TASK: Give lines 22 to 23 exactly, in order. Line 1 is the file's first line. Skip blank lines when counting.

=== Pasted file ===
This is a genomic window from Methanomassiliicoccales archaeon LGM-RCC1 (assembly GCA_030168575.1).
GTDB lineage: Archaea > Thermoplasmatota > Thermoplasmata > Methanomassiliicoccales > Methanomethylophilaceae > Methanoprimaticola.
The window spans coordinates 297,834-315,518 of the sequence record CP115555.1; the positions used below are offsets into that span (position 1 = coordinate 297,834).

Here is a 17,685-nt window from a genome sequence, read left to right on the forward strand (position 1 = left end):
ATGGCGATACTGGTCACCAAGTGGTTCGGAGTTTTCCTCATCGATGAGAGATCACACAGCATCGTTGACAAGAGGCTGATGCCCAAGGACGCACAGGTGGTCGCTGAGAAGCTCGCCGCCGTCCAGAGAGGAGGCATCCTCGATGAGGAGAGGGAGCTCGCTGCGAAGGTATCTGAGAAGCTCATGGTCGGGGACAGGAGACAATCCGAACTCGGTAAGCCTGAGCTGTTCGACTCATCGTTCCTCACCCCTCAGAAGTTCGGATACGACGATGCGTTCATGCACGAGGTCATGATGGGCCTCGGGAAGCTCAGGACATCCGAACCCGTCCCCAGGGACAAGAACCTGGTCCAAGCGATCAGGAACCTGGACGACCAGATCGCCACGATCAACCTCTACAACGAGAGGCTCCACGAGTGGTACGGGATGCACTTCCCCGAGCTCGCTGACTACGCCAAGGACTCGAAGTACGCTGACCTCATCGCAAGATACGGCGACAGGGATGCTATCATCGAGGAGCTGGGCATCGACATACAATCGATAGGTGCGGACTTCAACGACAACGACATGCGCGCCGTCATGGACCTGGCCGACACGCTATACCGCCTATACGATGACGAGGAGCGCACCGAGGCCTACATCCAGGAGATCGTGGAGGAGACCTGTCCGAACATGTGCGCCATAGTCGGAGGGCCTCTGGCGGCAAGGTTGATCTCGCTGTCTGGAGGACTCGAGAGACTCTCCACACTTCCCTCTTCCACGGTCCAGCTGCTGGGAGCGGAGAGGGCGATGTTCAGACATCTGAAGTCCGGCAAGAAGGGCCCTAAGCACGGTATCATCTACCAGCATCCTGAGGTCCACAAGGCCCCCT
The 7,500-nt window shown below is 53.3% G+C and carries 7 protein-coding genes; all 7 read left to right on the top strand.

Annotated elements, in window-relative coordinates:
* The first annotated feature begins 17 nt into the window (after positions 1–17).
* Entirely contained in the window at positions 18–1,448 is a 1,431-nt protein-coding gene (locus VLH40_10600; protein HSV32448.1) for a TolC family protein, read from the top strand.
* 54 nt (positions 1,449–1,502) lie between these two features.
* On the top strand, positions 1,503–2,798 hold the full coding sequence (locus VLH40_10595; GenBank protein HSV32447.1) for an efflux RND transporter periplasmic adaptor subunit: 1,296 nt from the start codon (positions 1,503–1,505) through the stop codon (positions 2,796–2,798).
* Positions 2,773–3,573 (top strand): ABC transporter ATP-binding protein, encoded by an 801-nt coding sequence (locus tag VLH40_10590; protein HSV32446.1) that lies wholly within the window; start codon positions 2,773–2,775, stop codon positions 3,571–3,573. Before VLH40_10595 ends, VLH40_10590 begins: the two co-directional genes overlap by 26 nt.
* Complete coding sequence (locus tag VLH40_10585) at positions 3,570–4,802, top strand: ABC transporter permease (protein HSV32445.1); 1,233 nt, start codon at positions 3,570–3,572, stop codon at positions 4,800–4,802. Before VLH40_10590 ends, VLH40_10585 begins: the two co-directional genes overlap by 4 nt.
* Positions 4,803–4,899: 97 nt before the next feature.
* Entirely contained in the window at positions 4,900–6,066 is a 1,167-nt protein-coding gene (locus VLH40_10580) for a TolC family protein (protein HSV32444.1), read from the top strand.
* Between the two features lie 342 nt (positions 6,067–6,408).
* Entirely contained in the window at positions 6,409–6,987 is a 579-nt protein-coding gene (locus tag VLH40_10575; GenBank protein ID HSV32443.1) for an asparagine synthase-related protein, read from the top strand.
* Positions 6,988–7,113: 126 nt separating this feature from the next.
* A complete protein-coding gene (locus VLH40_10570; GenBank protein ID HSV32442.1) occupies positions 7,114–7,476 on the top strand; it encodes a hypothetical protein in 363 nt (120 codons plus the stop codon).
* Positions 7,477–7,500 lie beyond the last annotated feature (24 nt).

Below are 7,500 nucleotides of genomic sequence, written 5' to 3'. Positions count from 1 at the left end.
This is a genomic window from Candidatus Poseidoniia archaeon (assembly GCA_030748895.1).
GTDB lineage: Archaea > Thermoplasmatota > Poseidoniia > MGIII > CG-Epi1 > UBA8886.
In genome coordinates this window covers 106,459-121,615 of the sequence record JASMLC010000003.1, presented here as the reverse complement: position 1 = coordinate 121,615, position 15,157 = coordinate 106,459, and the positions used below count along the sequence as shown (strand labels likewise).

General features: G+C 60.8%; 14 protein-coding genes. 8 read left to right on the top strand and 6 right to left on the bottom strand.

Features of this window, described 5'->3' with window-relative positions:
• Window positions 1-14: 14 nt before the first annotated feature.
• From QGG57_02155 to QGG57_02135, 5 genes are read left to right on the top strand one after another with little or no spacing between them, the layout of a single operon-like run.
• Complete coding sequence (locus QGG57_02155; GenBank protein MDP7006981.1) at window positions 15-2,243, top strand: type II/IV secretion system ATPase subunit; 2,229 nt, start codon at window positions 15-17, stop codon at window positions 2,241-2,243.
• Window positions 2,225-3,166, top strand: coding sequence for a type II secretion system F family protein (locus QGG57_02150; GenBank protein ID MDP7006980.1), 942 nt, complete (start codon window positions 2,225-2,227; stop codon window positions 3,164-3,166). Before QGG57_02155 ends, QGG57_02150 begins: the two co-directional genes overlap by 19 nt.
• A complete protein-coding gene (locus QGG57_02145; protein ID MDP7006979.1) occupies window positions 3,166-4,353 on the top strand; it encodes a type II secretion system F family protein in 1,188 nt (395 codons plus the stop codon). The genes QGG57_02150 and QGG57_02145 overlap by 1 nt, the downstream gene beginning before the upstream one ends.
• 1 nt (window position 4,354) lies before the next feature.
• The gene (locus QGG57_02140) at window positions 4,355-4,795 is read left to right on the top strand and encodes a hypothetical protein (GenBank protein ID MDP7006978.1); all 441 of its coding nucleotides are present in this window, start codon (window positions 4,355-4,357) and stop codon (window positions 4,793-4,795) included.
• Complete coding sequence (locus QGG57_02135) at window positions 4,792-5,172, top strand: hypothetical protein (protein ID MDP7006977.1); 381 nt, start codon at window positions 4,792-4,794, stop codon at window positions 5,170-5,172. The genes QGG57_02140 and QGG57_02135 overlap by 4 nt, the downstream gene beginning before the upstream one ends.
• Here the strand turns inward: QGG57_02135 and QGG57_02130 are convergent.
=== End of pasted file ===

This is a genomic window from Candidatus Poseidoniia archaeon (assembly GCA_030748895.1).
GTDB lineage: Archaea > Thermoplasmatota > Poseidoniia > MGIII > CG-Epi1 > UBA8886.